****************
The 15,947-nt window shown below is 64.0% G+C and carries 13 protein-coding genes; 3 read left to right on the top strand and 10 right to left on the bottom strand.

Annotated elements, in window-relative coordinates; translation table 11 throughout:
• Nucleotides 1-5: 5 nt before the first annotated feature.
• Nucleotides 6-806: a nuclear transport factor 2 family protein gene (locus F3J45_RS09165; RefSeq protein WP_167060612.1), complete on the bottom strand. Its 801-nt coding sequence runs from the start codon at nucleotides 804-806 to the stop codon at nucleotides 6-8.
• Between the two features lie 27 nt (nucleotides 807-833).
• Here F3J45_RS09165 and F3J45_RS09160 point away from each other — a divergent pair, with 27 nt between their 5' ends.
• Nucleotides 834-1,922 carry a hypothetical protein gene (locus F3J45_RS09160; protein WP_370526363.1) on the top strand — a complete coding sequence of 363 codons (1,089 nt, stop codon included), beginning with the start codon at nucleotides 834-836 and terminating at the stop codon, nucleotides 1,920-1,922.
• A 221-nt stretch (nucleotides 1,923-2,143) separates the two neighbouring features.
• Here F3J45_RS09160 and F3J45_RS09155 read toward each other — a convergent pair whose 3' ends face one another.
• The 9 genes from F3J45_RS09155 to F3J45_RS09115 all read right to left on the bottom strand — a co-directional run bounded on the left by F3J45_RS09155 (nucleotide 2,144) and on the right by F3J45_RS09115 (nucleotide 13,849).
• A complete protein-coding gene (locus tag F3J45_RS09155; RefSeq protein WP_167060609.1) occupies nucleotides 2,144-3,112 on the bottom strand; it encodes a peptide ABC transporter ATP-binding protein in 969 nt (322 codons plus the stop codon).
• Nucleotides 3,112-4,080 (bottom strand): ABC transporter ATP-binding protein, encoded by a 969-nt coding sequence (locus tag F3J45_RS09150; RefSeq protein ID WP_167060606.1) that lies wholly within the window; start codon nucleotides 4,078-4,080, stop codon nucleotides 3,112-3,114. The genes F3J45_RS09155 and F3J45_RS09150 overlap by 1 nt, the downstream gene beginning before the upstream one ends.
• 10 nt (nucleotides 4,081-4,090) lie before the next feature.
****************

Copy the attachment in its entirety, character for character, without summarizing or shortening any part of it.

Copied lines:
The 15,947-nt window shown below is 64.0% G+C and carries 13 protein-coding genes; 3 read left to right on the top strand and 10 right to left on the bottom strand.

Annotated elements, in window-relative coordinates; translation table 11 throughout:
• Nucleotides 1-5: 5 nt before the first annotated feature.
• Nucleotides 6-806: a nuclear transport factor 2 family protein gene (locus F3J45_RS09165; RefSeq protein WP_167060612.1), complete on the bottom strand. Its 801-nt coding sequence runs from the start codon at nucleotides 804-806 to the stop codon at nucleotides 6-8.
• Between the two features lie 27 nt (nucleotides 807-833).
• Here F3J45_RS09165 and F3J45_RS09160 point away from each other — a divergent pair, with 27 nt between their 5' ends.
• Nucleotides 834-1,922 carry a hypothetical protein gene (locus F3J45_RS09160; protein WP_370526363.1) on the top strand — a complete coding sequence of 363 codons (1,089 nt, stop codon included), beginning with the start codon at nucleotides 834-836 and terminating at the stop codon, nucleotides 1,920-1,922.
• A 221-nt stretch (nucleotides 1,923-2,143) separates the two neighbouring features.
• Here F3J45_RS09160 and F3J45_RS09155 read toward each other — a convergent pair whose 3' ends face one another.
• The 9 genes from F3J45_RS09155 to F3J45_RS09115 all read right to left on the bottom strand — a co-directional run bounded on the left by F3J45_RS09155 (nucleotide 2,144) and on the right by F3J45_RS09115 (nucleotide 13,849).
• A complete protein-coding gene (locus tag F3J45_RS09155; RefSeq protein WP_167060609.1) occupies nucleotides 2,144-3,112 on the bottom strand; it encodes a peptide ABC transporter ATP-binding protein in 969 nt (322 codons plus the stop codon).
• Nucleotides 3,112-4,080 (bottom strand): ABC transporter ATP-binding protein, encoded by a 969-nt coding sequence (locus tag F3J45_RS09150; RefSeq protein ID WP_167060606.1) that lies wholly within the window; start codon nucleotides 4,078-4,080, stop codon nucleotides 3,112-3,114. The genes F3J45_RS09155 and F3J45_RS09150 overlap by 1 nt, the downstream gene beginning before the upstream one ends.
• 10 nt (nucleotides 4,081-4,090) lie before the next feature.